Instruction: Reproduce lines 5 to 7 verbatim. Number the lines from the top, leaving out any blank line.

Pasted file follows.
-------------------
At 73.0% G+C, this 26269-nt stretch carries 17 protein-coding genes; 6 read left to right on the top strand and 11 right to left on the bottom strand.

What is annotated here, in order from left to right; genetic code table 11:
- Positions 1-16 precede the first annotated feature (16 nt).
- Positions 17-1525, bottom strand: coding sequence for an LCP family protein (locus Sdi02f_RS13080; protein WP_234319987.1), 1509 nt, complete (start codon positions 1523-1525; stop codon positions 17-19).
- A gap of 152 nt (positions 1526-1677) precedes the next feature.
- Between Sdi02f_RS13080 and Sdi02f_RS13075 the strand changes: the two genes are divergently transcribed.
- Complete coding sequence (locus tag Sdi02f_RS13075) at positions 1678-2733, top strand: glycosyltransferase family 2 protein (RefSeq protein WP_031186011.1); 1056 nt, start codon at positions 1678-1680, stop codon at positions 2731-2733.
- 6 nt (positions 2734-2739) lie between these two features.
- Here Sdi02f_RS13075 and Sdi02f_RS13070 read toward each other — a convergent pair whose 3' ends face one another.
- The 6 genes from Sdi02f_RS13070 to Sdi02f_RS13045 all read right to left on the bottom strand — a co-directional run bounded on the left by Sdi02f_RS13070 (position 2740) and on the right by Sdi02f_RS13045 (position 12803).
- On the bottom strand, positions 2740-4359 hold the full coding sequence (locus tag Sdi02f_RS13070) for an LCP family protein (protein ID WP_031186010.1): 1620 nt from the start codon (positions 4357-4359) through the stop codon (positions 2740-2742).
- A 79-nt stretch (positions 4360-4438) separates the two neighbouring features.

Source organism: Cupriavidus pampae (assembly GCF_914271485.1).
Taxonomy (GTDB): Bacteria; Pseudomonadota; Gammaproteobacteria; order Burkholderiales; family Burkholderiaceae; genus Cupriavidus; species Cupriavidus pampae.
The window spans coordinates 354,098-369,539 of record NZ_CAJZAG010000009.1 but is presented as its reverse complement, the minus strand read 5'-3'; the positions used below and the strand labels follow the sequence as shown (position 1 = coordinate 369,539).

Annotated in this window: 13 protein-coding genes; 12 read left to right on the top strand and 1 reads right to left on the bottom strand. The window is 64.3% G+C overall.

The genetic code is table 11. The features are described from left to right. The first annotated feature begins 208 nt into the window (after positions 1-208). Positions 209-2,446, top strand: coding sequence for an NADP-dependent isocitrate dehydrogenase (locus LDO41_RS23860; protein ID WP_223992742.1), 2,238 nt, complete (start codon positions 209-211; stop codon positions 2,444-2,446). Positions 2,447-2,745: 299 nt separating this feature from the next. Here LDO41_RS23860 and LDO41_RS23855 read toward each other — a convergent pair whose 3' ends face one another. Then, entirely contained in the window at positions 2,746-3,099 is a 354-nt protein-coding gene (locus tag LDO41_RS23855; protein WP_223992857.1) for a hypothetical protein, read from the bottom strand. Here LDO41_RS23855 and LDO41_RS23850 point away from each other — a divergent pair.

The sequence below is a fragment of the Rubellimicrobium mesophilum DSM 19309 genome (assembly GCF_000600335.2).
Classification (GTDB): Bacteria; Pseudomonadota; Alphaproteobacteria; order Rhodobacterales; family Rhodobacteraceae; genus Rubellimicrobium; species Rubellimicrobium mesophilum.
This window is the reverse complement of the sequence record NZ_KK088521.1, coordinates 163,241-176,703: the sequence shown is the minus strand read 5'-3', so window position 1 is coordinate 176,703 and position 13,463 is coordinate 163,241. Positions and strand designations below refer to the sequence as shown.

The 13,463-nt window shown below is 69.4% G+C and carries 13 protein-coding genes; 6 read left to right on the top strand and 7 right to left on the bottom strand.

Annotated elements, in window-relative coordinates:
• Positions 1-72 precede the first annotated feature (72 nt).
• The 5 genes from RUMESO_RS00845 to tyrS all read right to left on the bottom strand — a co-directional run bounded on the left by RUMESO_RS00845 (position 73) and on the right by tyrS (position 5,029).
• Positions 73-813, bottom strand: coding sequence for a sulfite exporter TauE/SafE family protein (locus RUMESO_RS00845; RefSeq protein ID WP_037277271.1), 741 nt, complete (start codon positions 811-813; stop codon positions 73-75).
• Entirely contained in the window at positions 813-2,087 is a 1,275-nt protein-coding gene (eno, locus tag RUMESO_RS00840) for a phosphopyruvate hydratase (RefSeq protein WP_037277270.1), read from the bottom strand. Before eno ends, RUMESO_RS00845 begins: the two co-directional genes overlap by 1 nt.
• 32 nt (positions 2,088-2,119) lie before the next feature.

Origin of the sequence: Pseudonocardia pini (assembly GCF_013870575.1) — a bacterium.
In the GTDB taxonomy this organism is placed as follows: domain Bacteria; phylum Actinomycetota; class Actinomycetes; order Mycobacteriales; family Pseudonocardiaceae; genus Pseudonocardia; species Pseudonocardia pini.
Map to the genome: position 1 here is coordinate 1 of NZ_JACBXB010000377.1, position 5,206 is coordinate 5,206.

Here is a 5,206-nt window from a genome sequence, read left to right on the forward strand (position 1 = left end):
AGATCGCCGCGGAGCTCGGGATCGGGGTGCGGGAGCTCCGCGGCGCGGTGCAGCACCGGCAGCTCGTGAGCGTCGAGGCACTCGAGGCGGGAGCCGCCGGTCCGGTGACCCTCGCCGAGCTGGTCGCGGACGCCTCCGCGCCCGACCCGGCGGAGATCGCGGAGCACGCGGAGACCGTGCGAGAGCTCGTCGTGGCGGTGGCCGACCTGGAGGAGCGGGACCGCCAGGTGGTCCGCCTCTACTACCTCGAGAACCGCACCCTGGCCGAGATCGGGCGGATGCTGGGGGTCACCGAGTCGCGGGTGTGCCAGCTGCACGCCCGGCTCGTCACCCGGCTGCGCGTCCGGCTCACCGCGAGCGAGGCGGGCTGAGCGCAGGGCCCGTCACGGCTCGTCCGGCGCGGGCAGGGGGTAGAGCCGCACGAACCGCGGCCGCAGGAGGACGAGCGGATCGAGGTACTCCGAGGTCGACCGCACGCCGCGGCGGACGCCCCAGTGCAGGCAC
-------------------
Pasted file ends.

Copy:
- A gap of 152 nt (positions 1526-1677) precedes the next feature.
- Between Sdi02f_RS13080 and Sdi02f_RS13075 the strand changes: the two genes are divergently transcribed.
- Complete coding sequence (locus tag Sdi02f_RS13075) at positions 1678-2733, top strand: glycosyltransferase family 2 protein (RefSeq protein WP_031186011.1); 1056 nt, start codon at positions 1678-1680, stop codon at positions 2731-2733.